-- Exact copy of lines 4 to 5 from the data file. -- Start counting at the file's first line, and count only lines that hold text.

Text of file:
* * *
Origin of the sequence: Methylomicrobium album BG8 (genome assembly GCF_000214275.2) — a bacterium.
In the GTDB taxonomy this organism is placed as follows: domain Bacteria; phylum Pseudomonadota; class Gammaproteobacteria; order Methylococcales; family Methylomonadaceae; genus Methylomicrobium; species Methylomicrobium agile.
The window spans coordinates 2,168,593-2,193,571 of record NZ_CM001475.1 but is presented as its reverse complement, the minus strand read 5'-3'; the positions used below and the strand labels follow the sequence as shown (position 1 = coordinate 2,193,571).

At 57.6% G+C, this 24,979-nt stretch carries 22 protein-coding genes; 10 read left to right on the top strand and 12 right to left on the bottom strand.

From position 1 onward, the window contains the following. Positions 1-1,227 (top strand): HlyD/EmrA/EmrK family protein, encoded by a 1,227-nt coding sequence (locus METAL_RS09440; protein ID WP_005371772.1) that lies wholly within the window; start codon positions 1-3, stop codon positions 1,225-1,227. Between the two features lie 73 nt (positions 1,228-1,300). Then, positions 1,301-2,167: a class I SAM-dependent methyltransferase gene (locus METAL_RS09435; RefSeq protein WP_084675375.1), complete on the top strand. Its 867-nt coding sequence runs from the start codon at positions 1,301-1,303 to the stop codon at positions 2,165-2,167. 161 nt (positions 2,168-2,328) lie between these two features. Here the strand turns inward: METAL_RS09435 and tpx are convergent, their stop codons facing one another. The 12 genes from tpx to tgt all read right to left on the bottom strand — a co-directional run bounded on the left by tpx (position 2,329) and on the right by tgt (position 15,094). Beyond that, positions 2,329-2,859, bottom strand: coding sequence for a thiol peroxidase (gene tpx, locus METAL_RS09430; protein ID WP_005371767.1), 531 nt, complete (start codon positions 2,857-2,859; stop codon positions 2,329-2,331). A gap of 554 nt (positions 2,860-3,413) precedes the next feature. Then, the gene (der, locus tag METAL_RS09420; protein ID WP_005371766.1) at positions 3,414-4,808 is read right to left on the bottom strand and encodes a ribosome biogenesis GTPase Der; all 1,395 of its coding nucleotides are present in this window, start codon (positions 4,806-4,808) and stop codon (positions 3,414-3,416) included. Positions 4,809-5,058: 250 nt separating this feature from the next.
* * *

At 57.6% G+C, this 24,979-nt stretch carries 22 protein-coding genes; 10 read left to right on the top strand and 12 right to left on the bottom strand.

From position 1 onward, the window contains the following. Positions 1-1,227 (top strand): HlyD/EmrA/EmrK family protein, encoded by a 1,227-nt coding sequence (locus METAL_RS09440; protein ID WP_005371772.1) that lies wholly within the window; start codon positions 1-3, stop codon positions 1,225-1,227. Between the two features lie 73 nt (positions 1,228-1,300). Then, positions 1,301-2,167: a class I SAM-dependent methyltransferase gene (locus METAL_RS09435; RefSeq protein WP_084675375.1), complete on the top strand. Its 867-nt coding sequence runs from the start codon at positions 1,301-1,303 to the stop codon at positions 2,165-2,167. 161 nt (positions 2,168-2,328) lie between these two features. Here the strand turns inward: METAL_RS09435 and tpx are convergent, their stop codons facing one another. The 12 genes from tpx to tgt all read right to left on the bottom strand — a co-directional run bounded on the left by tpx (position 2,329) and on the right by tgt (position 15,094). Beyond that, positions 2,329-2,859, bottom strand: coding sequence for a thiol peroxidase (gene tpx, locus METAL_RS09430; protein ID WP_005371767.1), 531 nt, complete (start codon positions 2,857-2,859; stop codon positions 2,329-2,331). A gap of 554 nt (positions 2,860-3,413) precedes the next feature. Then, the gene (der, locus tag METAL_RS09420; protein ID WP_005371766.1) at positions 3,414-4,808 is read right to left on the bottom strand and encodes a ribosome biogenesis GTPase Der; all 1,395 of its coding nucleotides are present in this window, start codon (positions 4,806-4,808) and stop codon (positions 3,414-3,416) included. Positions 4,809-5,058: 250 nt separating this feature from the next.